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Tesi etd-11292013-162756


Thesis type
Tesi di dottorato di ricerca
Author
TODIERE, GIANCARLO
URN
etd-11292013-162756
Title
HYPERTROPHIC CARDIOMYOPATHY: RELATIONSHIP BETWEEN MYOCARDIAL ISCHEMIA,FIBROSIS AND CLINICAL STATUS
Settore scientifico disciplinare
MED/11
Corso di studi
FISIOPATOLOGIA CLINICA E SCIENZE DEL FARMACO
Commissione
tutor Prof. Marzilli, Mario
tutor Dott. Lombardi, Massimo
Parole chiave
  • Hypertrophic cardiomyopaty
  • fibrosis
  • Cardiac Magnetic Resonance
  • Myocardial ischemia
Data inizio appello
22/11/2013;
Consultabilità
completa
Riassunto analitico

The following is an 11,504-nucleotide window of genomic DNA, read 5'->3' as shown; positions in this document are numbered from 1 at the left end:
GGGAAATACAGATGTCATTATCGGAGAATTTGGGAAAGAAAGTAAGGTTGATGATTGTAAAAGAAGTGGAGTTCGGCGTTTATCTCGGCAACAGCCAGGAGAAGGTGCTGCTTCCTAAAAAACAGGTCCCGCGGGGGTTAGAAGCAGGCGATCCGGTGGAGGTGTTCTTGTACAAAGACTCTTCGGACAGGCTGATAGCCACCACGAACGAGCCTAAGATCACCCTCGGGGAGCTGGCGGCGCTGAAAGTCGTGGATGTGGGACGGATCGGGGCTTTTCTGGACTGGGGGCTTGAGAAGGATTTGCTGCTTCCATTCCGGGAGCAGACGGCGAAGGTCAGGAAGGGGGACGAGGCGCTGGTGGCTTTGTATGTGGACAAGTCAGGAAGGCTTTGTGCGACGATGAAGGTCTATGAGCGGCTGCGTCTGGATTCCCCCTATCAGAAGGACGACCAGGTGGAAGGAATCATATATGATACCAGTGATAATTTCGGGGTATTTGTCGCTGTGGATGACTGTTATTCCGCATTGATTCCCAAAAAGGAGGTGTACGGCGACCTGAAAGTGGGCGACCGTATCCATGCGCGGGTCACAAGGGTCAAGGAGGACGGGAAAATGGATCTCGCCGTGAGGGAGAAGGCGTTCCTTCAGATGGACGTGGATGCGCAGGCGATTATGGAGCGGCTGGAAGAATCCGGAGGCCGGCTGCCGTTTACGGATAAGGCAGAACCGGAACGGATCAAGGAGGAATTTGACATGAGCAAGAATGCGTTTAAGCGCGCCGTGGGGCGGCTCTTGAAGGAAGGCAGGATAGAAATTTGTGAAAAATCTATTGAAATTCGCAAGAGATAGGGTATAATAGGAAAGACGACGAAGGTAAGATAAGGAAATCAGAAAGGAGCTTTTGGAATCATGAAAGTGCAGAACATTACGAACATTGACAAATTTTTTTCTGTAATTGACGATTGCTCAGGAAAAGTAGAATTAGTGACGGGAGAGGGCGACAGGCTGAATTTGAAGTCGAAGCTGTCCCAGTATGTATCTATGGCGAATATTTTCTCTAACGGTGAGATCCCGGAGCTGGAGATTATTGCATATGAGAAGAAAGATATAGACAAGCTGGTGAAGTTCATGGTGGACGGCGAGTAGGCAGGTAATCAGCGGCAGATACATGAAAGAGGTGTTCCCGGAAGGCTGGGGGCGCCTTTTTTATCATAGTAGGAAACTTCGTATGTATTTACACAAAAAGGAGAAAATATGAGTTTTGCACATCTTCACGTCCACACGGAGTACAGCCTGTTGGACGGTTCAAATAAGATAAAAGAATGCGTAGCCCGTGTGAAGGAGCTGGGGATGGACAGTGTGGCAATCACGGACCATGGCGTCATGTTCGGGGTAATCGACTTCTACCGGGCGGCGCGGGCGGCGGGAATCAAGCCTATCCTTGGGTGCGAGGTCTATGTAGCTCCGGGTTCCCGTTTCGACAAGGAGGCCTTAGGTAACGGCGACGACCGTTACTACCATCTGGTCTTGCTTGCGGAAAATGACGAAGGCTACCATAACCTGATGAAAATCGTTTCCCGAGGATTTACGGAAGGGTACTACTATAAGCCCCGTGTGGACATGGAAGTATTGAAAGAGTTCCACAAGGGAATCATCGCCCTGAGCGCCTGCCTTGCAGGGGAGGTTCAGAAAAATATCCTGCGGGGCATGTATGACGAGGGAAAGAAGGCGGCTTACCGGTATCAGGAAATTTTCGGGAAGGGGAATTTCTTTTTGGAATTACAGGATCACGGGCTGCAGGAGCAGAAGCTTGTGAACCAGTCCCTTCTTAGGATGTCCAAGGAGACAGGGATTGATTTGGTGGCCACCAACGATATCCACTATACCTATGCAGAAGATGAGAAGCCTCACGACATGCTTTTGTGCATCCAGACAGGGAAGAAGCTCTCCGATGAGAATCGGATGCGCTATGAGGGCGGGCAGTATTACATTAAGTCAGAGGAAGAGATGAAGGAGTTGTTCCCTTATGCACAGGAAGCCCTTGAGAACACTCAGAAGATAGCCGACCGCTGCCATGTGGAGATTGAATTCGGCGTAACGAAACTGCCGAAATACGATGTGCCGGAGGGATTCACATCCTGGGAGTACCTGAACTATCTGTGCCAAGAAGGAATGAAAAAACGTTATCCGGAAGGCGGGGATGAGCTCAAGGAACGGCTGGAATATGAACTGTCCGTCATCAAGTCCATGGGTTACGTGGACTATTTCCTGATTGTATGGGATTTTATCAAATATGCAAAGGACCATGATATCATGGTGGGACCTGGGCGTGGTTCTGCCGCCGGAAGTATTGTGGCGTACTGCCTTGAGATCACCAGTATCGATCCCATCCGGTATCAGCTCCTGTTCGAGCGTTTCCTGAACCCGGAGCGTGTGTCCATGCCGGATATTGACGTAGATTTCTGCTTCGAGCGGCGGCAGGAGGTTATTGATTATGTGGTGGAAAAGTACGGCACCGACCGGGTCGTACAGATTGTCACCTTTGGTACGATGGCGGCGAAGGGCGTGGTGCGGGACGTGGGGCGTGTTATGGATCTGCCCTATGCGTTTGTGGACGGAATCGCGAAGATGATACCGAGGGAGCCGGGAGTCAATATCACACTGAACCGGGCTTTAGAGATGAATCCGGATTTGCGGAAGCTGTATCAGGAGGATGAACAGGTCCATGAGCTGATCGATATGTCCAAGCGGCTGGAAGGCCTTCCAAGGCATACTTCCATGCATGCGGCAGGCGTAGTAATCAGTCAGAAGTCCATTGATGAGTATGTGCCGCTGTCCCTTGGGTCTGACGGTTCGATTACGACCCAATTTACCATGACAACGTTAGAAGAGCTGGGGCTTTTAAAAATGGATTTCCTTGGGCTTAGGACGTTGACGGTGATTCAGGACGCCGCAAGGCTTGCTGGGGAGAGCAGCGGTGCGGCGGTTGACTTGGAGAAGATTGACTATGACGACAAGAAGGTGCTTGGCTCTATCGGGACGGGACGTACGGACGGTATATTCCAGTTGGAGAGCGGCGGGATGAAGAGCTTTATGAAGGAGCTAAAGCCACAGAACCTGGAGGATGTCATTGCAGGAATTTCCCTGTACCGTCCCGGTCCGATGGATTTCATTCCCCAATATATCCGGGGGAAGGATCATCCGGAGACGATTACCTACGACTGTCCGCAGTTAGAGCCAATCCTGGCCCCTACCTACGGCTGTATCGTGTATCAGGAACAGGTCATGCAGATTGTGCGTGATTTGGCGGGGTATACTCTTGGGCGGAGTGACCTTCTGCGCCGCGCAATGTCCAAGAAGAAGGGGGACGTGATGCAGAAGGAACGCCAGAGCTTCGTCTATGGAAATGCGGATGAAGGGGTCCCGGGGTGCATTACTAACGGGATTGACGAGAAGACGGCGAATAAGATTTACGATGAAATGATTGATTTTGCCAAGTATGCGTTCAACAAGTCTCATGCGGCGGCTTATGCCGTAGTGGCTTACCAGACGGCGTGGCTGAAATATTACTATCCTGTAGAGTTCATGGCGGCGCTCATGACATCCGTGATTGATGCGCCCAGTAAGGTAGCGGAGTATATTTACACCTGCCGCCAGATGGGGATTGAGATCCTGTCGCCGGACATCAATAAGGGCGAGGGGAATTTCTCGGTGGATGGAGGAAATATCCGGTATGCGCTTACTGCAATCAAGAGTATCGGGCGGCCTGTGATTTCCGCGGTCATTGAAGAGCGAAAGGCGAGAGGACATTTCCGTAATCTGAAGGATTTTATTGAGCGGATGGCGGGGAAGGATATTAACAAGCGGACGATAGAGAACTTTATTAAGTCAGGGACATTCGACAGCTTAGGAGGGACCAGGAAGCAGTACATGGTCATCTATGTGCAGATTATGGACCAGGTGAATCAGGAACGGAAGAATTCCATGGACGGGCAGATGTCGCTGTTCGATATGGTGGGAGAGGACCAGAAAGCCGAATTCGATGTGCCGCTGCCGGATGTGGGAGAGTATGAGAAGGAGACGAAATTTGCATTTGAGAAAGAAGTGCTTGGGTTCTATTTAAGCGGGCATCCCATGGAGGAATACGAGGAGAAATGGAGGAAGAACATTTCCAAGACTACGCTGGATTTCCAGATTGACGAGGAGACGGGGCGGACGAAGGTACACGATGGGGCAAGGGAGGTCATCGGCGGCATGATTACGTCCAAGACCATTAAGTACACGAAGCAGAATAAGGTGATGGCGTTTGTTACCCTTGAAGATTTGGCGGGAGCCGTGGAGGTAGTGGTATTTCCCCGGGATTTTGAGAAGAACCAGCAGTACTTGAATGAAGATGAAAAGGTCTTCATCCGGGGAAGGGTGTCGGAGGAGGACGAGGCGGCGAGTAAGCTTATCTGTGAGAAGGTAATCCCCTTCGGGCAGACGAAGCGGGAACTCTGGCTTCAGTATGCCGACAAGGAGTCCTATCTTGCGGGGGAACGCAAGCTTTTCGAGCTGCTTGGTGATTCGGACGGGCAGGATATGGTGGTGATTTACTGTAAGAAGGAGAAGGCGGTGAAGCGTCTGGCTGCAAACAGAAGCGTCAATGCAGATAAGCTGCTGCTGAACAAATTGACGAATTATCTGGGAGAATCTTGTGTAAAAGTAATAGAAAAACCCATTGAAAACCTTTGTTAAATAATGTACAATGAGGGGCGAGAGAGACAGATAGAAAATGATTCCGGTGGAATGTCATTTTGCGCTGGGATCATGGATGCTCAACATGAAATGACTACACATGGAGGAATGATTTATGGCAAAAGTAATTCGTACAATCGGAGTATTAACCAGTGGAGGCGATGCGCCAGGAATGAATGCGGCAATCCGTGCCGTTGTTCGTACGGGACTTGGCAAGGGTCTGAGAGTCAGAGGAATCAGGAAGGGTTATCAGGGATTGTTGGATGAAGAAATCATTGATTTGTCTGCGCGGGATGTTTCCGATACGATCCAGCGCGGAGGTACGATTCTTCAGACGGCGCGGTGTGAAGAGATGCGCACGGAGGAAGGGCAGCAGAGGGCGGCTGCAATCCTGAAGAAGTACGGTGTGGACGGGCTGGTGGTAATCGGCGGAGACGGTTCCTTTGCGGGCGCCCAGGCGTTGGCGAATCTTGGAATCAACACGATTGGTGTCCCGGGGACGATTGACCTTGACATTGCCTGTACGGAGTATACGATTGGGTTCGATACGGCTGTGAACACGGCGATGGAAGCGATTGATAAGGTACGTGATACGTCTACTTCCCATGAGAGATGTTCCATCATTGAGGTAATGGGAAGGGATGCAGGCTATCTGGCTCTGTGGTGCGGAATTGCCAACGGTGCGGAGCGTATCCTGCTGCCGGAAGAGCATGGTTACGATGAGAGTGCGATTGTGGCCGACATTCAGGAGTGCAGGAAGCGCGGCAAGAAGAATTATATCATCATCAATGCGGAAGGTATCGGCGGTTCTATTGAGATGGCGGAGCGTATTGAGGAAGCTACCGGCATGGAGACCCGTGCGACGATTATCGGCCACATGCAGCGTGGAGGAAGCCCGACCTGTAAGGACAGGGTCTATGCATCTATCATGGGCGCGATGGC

Hypertrophic cardiomyopathy (HCM) is a genetic disorder that is typically inherited in an autosomal dominant fashion. There are defects in several of the genes encoding for the sarcomeric proteins, such as myosin heavy chain, actin, tropomyosin, and titin. Multiple mutations have been identified, with genotype-specific risks for mortality and degree of hypertrophy. The disorder has a variable clinical presentation and carries a high incidence of sudden death. HCM is the leading cause of sudden cardiac death in young population. However, many patients may remain stable over long periods of time and then suddenly they may present adverse events: unexpected death, embolic stroke, and the consequences of heart failure. The disease is characterized by an inappropriate myocardial hypertrophy, often asymmetrical, and occurs with no obvious inciting hypertrophy stimulus. Hypertrophy can occur in any region of the left ventricle but frequently involves the interventricular septum, which sometimes results in an obstruction of flow through the left ventricular outflow tract (LVOT). At histology, myocardial disarray and islands of fibrosis are considered hallmarks of this disease. The systolic function of LV is preserved until the end-stage of the disease, but the thickened myocardium with fibrosis increases the stiffness of LV chamber causing impaired diastolic relaxation which produces atrial enlargement and may promote atrial fibrillation. At the end stage, the loss of myocites, replaced by gross scar, is sufficient to determine a manifest systolic LV dysfunction. Myocardial scars create a potentially arrhythmogenic substrate and may increase susceptibility to ventricular tachycardias/fibrillation. Indeed, gross macroscopic scarring is frequently present on post-mortem examination in HCM patients who died suddenly, suggesting a possible causal association between fibrosis and malignant arrhythmias. In most patients with HCM, dense focal myocardial fibrosis can also be visualized noninvasively with the use of gadolinium-enhanced cardiac magnetic resonance imaging (LGE-CMR). Recently, some studies demonstrated the prognostic role of fibrosis, expressed as late gadolinium enhancement (LGE), as predictor of myocardial death. In addiction is also possible to quantify extent of LGE in the myocardium of these patients. The diagnosis of HCM is usually performed at relatively young age when not significant stenosis are present in the main coronary arteries. Despite this, many studies showed the importance of myocardial ischemia, probably also due to microvascular disease, as cause of myocardial fibrosis and symptoms and as a trigger of ventricular arrhythmias. Infact the assessment of myocardial ischemia in selected patients with HCM (with preserved LV function) may represent a prognostic tool for identifying those patients at risk for profound disease progression. CMR also allows to evaluate myocardial perfusion and quantify non invasively myocardial blood flow. It’s now clear the importance to study both and individually myocardial fibrosis and ischemia, and to evaluate the relationship between myocardial scar, myocardial blood flow and clinical expression of the disease.
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